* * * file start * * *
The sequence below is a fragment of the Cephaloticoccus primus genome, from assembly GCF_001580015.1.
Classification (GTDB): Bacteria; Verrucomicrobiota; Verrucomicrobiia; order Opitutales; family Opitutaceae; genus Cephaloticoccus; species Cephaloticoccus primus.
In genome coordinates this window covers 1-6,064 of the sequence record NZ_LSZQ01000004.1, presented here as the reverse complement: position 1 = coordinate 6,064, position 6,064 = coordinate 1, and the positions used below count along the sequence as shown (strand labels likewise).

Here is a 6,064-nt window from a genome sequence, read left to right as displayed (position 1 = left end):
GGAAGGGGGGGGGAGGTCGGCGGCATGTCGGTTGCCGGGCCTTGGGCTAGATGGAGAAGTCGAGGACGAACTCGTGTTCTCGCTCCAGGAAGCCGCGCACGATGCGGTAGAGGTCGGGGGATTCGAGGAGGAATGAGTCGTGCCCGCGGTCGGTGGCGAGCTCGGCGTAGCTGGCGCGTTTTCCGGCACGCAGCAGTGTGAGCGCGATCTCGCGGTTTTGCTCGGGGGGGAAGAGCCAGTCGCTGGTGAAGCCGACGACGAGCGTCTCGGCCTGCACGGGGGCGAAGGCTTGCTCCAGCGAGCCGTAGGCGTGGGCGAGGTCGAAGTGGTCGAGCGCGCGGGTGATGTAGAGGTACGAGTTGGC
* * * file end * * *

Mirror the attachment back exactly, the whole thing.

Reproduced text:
The sequence below is a fragment of the Cephaloticoccus primus genome, from assembly GCF_001580015.1.
Classification (GTDB): Bacteria; Verrucomicrobiota; Verrucomicrobiia; order Opitutales; family Opitutaceae; genus Cephaloticoccus; species Cephaloticoccus primus.
In genome coordinates this window covers 1-6,064 of the sequence record NZ_LSZQ01000004.1, presented here as the reverse complement: position 1 = coordinate 6,064, position 6,064 = coordinate 1, and the positions used below count along the sequence as shown (strand labels likewise).

Here is a 6,064-nt window from a genome sequence, read left to right as displayed (position 1 = left end):
GGAAGGGGGGGGGAGGTCGGCGGCATGTCGGTTGCCGGGCCTTGGGCTAGATGGAGAAGTCGAGGACGAACTCGTGTTCTCGCTCCAGGAAGCCGCGCACGATGCGGTAGAGGTCGGGGGATTCGAGGAGGAATGAGTCGTGCCCGCGGTCGGTGGCGAGCTCGGCGTAGCTGGCGCGTTTTCCGGCACGCAGCAGTGTGAGCGCGATCTCGCGGTTTTGCTCGGGGGGGAAGAGCCAGTCGCTGGTGAAGCCGACGACGAGCGTCTCGGCCTGCACGGGGGCGAAGGCTTGCTCCAGCGAGCCGTAGGCGTGGGCGAGGTCGAAGTGGTCGAGCGCGCGGGTGATGTAGAGGTACGAGTTGGC